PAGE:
Link between Cow’s Milk and Vitamin D Levels in Children

Non-cow’s milk – like as rice, soy, almond and goat’s milk products have become significantly preferred due to their identified health advantages or because of milk allergic reactions and lactose intolerance. However, a new research indicates that children who drink these kinds of beverages have reduced blood levels of vitamin D, in comparison with those who drink cow’s milk.

Kids who consume non-cow’s milk may have reduced vitamin D levels than those who consume cow’s milk, with respect to the recent study

The scientists – lead by Dr. Jonathon Maguire, presented their results in the Canadian Medical Association Journal (CMAJ).

They note that although parents may select non-cow’s milk beverages for their kids because of possible health advantages, whether they provide health benefits over cow’s milk is not clear.

In the US and Canada, where the research was performed, cow’s milk products must consist of 40 IU of vitamin D per 100 mL, and they are the main dietary source of vitamin D for kids.

Though it is feasible to enhance non-cow’s milk drinks with vitamin D, this is voluntary in both nations, where little regulation on fortification of such drinks exists.

With respect to the NIH, vitamin D keeps strong bones by supporting the body absorb calcium from food and supplements. People who are vitamin D lacking can develop soft, thin, weak bones – well-known as rickets in children and osteomalacia in grownups.

Because quite few foods normally consist of vitamin D, fortified foods offer most of the vitamin D in the American diet.

‘Children may also be at risk of reduced calcium intake’

To additional analyze how intake of non-cow’s milk may impact vitamin D levels in children, the scientists evaluated variations in vitamin levels in 2,831 healthy kids among the ages of 1-6 years old, who taken cow’s milk or alternative milk drinks.

The kids were all enrolled from seven pediatric or family medicine practices in Toronto, Canada, and of these kids, 85% consumed cow’s milk, while 12% consumed non-cow’s milk. The remaining 3% had unidentified milk consumptions.

Outcomes show that children who only consumed non-cow’s milk were more than two times as likely to have a 25-hydroxyvitamin D level below 50 nmol/L, in comparison with kids who consumed only cow’s milk.

The scientists describe that normal vitamin D levels are 50-150 nmol/L and greater. Furthermore, among kids who consumed both milk types, the team identified that each extra cup of non-cow’s milk taken was connected to a reduce in 25-hydroxyvitamin D level.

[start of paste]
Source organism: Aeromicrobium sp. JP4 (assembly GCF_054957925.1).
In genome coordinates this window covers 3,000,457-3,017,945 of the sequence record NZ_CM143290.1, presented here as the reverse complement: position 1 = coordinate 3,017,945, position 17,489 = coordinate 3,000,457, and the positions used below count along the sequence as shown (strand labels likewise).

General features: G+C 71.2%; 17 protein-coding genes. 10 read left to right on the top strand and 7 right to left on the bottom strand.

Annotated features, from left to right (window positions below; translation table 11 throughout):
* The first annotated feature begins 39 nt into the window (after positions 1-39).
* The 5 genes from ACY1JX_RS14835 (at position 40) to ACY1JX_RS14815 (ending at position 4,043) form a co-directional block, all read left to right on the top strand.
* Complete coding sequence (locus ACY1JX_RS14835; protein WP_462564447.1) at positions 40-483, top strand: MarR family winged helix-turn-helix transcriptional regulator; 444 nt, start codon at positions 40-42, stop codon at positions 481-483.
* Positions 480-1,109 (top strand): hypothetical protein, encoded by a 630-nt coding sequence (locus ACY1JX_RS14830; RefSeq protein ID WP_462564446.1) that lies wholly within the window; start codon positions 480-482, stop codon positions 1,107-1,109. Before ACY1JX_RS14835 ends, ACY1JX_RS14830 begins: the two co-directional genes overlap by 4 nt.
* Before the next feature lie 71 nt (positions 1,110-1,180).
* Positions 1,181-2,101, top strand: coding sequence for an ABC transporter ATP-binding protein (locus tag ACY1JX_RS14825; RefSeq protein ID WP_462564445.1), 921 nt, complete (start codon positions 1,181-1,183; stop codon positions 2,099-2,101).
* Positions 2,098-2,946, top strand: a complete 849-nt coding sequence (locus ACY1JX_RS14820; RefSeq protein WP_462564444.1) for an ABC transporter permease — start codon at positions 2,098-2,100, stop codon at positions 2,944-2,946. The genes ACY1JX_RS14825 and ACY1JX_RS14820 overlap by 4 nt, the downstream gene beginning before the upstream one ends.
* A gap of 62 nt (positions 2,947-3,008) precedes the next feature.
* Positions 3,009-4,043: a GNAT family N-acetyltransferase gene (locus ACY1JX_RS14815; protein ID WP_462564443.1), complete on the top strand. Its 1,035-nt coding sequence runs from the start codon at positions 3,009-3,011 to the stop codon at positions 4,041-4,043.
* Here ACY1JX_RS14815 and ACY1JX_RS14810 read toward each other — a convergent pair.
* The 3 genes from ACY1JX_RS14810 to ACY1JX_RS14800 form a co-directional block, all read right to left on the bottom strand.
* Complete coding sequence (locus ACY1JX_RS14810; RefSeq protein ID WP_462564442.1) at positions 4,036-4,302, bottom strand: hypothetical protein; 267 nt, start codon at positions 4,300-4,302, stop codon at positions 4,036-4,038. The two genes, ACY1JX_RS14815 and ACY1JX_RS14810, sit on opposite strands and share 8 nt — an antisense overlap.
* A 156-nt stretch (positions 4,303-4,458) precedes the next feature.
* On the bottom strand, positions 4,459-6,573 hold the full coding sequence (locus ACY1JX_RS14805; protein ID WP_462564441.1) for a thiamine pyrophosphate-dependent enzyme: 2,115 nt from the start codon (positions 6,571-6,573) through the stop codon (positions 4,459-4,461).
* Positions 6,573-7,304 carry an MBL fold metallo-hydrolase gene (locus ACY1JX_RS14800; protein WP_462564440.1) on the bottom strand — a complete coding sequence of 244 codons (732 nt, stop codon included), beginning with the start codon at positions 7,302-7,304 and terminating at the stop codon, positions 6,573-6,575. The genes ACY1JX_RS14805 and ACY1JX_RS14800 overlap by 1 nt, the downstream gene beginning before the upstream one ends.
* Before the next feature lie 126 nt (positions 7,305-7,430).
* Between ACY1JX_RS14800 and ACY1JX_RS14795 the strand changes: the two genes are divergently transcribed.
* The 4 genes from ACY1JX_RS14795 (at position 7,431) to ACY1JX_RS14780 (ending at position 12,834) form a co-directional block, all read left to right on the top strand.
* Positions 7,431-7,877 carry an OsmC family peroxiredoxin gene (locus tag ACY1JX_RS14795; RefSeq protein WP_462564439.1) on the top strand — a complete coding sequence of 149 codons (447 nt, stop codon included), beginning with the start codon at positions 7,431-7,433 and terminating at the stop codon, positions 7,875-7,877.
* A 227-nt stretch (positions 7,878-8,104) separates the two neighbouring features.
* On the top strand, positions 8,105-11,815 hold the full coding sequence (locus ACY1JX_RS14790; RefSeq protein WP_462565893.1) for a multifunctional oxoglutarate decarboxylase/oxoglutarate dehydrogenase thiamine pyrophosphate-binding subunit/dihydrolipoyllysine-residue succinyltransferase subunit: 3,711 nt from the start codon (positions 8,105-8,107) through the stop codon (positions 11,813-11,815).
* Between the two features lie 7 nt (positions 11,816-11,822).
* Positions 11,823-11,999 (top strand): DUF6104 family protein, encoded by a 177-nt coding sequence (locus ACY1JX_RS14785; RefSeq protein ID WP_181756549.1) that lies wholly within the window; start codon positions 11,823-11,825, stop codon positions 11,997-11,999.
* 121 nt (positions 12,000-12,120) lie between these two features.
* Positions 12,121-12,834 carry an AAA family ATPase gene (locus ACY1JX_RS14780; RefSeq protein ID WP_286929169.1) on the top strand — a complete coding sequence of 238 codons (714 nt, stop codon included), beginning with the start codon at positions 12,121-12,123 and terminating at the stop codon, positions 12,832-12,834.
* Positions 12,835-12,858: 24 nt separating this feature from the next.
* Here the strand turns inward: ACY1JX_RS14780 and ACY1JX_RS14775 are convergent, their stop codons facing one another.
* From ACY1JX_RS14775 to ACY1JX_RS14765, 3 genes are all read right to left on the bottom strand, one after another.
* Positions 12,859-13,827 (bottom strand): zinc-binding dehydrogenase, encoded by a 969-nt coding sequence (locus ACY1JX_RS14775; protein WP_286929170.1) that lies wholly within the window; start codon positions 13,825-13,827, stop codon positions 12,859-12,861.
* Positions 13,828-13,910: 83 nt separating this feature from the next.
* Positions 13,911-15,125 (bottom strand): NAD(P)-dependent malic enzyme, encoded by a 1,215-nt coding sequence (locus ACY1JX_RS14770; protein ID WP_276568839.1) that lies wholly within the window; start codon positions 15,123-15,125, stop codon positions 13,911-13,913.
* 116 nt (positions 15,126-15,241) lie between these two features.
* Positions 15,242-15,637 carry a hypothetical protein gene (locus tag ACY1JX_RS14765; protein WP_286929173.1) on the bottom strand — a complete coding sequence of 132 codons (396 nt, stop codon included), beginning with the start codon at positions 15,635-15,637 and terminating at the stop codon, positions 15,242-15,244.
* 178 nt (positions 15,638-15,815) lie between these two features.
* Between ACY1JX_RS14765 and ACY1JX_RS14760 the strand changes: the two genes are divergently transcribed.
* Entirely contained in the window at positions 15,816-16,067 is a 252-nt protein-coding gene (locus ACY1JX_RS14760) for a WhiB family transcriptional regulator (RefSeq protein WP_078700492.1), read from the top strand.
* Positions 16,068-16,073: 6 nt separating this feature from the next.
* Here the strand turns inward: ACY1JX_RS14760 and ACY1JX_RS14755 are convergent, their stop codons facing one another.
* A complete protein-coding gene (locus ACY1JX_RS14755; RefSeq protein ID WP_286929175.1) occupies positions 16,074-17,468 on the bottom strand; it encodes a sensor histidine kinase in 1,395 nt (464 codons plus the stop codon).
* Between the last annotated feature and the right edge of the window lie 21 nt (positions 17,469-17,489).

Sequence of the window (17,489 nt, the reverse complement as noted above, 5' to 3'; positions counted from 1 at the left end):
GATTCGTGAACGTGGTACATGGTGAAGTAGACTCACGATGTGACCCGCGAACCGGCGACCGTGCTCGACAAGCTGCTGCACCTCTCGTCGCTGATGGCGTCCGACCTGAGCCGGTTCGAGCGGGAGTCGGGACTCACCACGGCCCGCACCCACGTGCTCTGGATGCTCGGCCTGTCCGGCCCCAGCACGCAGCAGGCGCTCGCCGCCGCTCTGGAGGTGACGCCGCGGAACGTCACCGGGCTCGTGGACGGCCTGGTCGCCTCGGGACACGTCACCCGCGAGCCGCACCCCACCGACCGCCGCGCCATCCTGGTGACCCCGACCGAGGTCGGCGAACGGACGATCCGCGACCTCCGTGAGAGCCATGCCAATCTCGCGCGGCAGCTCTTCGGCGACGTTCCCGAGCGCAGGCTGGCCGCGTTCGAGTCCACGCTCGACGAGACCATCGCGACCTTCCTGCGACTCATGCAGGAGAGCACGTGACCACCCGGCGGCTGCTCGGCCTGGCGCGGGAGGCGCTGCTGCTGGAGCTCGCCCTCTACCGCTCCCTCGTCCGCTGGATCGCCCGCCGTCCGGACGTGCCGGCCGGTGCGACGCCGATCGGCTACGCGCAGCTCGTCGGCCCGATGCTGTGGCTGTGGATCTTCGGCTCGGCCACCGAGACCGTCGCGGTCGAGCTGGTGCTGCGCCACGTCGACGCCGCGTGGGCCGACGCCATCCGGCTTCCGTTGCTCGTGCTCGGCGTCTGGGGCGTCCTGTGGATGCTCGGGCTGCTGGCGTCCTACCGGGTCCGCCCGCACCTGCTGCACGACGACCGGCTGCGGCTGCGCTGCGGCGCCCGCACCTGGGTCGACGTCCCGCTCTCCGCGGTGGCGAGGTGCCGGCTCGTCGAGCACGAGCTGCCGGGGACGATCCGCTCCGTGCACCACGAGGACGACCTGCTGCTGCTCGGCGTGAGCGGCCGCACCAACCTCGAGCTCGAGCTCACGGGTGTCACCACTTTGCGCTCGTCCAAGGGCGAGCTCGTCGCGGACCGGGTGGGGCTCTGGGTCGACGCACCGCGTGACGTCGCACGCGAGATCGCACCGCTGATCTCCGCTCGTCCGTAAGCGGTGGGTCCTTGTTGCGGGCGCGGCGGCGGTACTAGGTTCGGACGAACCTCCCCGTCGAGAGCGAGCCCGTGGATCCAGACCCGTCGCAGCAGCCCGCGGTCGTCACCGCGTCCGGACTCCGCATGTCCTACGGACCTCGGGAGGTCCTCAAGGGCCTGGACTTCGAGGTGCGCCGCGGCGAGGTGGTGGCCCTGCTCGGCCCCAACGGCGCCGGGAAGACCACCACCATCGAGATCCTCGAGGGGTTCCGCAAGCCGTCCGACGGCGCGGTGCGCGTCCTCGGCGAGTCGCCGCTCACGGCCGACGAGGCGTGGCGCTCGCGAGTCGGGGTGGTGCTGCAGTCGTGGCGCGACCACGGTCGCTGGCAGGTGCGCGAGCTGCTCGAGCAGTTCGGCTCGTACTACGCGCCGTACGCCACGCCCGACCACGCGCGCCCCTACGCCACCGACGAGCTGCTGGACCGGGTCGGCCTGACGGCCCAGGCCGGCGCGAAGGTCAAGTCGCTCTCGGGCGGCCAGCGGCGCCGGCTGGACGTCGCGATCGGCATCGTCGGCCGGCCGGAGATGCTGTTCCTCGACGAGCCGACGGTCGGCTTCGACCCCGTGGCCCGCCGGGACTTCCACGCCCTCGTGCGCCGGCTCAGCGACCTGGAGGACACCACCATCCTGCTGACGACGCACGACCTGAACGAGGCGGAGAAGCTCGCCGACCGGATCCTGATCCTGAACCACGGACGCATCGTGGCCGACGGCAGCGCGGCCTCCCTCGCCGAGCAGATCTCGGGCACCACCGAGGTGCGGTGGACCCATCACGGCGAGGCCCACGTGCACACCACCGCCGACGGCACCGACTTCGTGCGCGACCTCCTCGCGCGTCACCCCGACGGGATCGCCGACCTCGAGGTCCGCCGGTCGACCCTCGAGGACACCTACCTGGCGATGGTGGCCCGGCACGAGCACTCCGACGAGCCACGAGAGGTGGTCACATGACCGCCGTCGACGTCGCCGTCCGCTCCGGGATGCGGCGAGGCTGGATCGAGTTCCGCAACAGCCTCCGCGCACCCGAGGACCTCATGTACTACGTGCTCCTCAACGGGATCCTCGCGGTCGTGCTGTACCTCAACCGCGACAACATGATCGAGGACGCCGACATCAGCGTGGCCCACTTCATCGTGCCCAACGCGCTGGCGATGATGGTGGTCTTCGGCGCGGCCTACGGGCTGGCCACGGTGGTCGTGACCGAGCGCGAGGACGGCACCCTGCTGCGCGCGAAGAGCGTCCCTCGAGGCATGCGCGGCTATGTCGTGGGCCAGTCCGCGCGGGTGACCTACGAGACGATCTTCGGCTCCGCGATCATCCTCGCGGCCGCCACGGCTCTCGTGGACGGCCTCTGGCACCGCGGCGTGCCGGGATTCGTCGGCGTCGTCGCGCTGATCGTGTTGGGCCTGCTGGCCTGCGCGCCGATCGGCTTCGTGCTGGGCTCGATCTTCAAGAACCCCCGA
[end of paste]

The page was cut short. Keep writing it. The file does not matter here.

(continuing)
“Our results may be beneficial for health care suppliers caring for kids who drink non-cow’s milk drinks due to the fact of an allergy to cow’s milk, lactose intolerance or a dietary choice,” write the authors, adding that superior “education concerning nutrition labels is essential to make sure that non-cow’s milk products prepared with vitamin D are being selected by parents and caregivers.”

In a connected article to the research, Drs. Sina Gallo, note that focus requires to be paid to what kinds of drinks children are taking and their vitamin D content.

“Moreover,” they write, “with the exemption of goat’s milk, drinks not fortified with vitamin D will also probably not contain calcium. If parents do not realize this association, children may also be at risk of decreased calcium intake.”

Study restrictions

Though their research had a large sample size, the scientists report a few restrictions, such as its cross-section design, which makes causality incapable to be determined.

In addition, the parent-reported dimensions of children’s milk intake mean that the data could have been impacted by recall bias.

Another main restriction of the study is that the kids all had lighter skin pigmentation and greater vitamin D supplementation than non-participants, which indicates the results “may not be generalizable to kids from other areas or from non-urban areas that may be at greater risk of vitamin D deficiency.”

Leaving comments on the vitamin D levels noticed in the research, Drs. Gallo and Rodd write:

“Even though cow’s milk and non-cow’s milk drinks are not necessarily created equal, it is lucky that few of the young kids evaluated by Lee and colleagues were deficient in vitamin D irrespective of the drinks consumed.

This may indicate concurrent use of vitamin D supplements or a generous approximated average need for vitamin D.”